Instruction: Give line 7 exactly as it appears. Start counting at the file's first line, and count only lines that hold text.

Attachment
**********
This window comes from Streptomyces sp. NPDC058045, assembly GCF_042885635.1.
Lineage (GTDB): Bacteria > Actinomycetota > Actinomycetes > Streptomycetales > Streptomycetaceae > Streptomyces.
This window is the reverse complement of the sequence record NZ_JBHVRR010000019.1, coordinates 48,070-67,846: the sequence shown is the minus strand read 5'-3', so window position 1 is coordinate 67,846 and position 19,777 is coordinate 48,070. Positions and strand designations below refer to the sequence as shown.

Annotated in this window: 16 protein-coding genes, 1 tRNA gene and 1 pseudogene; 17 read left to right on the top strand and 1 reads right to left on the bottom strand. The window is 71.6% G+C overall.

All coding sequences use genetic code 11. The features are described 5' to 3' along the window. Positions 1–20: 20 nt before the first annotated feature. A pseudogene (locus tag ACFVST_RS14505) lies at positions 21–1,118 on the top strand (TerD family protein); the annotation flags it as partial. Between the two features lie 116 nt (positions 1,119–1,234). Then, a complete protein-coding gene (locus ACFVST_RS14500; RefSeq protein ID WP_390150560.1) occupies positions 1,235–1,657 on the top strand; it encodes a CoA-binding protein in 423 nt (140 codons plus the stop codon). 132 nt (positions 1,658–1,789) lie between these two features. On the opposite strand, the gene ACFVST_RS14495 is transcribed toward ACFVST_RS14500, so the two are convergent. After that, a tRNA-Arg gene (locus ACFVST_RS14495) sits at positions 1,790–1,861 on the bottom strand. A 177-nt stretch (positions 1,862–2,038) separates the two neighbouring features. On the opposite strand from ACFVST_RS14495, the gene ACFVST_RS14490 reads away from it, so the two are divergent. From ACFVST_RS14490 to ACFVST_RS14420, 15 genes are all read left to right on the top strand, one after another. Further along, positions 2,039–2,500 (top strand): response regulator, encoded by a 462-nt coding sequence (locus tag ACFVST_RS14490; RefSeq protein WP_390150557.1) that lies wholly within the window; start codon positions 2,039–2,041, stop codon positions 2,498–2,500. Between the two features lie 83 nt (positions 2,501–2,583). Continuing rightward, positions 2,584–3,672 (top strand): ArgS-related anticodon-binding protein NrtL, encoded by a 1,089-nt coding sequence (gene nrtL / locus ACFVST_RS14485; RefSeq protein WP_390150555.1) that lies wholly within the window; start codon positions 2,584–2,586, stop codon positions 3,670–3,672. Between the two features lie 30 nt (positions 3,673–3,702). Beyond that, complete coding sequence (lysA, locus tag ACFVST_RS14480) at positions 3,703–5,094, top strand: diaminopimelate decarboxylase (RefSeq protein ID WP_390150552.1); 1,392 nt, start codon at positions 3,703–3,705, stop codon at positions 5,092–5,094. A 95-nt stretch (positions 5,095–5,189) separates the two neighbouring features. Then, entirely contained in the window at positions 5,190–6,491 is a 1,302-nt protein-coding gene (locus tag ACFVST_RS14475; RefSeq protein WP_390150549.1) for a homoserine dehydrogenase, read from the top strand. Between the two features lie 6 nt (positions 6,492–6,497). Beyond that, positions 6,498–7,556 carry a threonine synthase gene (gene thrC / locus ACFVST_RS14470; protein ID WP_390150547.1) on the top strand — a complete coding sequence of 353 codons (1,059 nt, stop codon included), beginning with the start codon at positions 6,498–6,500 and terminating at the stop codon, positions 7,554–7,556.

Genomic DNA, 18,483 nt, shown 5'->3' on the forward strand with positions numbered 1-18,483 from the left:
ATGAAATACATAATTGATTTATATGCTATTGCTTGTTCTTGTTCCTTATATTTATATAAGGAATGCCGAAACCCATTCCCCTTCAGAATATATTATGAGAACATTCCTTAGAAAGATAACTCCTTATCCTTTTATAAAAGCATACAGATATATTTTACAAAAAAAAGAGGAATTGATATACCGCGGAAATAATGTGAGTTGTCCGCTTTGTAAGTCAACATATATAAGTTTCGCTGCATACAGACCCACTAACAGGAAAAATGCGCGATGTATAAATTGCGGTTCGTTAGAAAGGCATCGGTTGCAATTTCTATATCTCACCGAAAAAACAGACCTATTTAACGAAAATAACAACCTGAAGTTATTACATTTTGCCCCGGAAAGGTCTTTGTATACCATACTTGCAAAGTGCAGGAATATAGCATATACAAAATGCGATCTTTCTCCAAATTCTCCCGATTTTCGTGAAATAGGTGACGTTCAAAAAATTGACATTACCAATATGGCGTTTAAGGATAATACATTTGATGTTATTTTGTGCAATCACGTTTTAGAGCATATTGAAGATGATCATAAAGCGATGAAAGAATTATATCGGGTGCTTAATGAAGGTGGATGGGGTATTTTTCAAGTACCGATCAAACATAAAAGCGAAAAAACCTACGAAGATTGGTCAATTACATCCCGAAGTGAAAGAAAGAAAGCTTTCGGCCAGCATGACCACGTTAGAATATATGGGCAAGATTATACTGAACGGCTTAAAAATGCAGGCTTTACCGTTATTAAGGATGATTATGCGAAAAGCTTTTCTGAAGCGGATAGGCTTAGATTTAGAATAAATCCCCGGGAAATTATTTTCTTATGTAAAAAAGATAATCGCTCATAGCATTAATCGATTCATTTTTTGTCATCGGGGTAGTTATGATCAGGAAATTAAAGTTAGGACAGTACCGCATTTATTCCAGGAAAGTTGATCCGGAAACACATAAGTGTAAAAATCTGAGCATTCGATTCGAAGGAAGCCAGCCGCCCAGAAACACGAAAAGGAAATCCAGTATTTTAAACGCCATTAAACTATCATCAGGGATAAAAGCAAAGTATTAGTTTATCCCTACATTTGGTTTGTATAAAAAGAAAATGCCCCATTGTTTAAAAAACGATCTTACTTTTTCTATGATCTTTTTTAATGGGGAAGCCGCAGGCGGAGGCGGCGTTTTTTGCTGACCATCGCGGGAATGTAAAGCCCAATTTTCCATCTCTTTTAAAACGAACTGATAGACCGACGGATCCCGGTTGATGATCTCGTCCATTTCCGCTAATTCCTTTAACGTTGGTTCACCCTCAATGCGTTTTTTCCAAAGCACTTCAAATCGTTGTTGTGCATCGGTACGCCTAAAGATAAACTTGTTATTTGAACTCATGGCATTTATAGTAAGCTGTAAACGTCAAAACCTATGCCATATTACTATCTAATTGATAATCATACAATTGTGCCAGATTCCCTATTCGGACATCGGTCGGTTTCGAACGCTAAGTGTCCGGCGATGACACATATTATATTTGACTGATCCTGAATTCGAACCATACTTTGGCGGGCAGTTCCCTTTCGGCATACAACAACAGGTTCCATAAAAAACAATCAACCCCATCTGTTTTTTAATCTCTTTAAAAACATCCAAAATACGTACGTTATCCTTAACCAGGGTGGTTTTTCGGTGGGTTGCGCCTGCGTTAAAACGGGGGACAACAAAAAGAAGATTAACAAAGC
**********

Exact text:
ATGAAATACATAATTGATTTATATGCTATTGCTTGTTCTTGTTCCTTATATTTATATAAGGAATGCCGAAACCCATTCCCCTTCAGAATATATTATGAGAACATTCCTTAGAAAGATAACTCCTTATCCTTTTATAAAAGCATACAGATATATTTTACAAAAAAAAGAGGAATTGATATACCGCGGAAATAATGTGAGTTGTCCGCTTTGTAAGTCAACATATATAAGTTTCGCTGCATACAGACCCACTAACAGGAAAAATGCGCGATGTATAAATTGCGGTTCGTTAGAAAGGCATCGGTTGCAATTTCTATATCTCACCGAAAAAACAGACCTATTTAACGAAAATAACAACCTGAAGTTATTACATTTTGCCCCGGAAAGGTCTTTGTATACCATACTTGCAAAGTGCAGGAATATAGCATATACAAAATGCGATCTTTCTCCAAATTCTCCCGATTTTCGTGAAATAGGTGACGTTCAAAAAATTGACATTACCAATATGGCGTTTAAGGATAATACATTTGATGTTATTTTGTGCAATCACGTTTTAGAGCATATTGAAGATGATCATAAAGCGATGAAAGAATTATATCGGGTGCTTAATGAAGGTGGATGGGGTATTTTTCAAGTACCGATCAAACATAAAAGCGAAAAAACCTACGAAGATTGGTCAATTACATCCCGAAGTGAAAGAAAGAAAGCTTTCGGCCAGCATGACCACGTTAGAATATATGGGCAAGATTATACTGAACGGCTTAAAAATGCAGGCTTTACCGTTATTAAGGATGATTATGCGAAAAGCTTTTCTGAAGCGGATAGGCTTAGATTTAGAATAAATCCCCGGGAAATTATTTTCTTATGTAAAAAAGATAATCGCTCATAGCATTAATCGATTCATTTTTTGTCATCGGGGTAGTTATGATCAGGAAATTAAAGTTAGGACAGTACCGCATTTATTCCAGGAAAGTTGATCCGGAAACACATAAGTGTAAAAATCTGAGCATTCGATTCGAAGGAAGCCAGCCGCCCAGAAACACGAAAAGGAAATCCAGTATTTTAAACGCCATTAAACTATCATCAGGGATAAAAGCAAAGTATTAGTTTATCCCTACATTTGGTTTGTATAAAAAGAAAATGCCCCATTGTTTAAAAAACGATCTTACTTTTTCTATGATCTTTTTTAATGGGGAAGCCGCAGGCGGAGGCGGCGTTTTTTGCTGACCATCGCGGGAATGTAAAGCCCAATTTTCCATCTCTTTTAAAACGAACTGATAGACCGACGGATCCCGGTTGATGATCTCGTCCATTTCCGCTAATTCCTTTAACGTTGGTTCACCCTCAATGCGTTTTTTCCAAAGCACTTCAAATCGTTGTTGTGCATCGGTACGCCTAAAGATAAACTTGTTATTTGAACTCATGGCATTTATAGTAAGCTGTAAACGTCAAAACCTATGCCATATTACTATCTAATTGATAATCATACAATTGTGCCAGATTCCCTATTCGGACATCGGTCGGTTTCGAACGCTAAGTGTCCGGCGATGACACATATTATATTTGACTGATCCTGAATTCGAACCATACTTTGGCGGGCAGTTCCCTTTCGGCATACAACAACAGGTTCCATAAAAAACAATCAACCCCATCTGTTTTTTAATCTCTTTAAAAACATCCAAAATACGTACGTTATCCTTAACCAGGGTGGTTTTTCGGTGGGTTGCGCCTGCGTTAAAACGGGGGACAACAAAAAGAAGATTAACAAAGC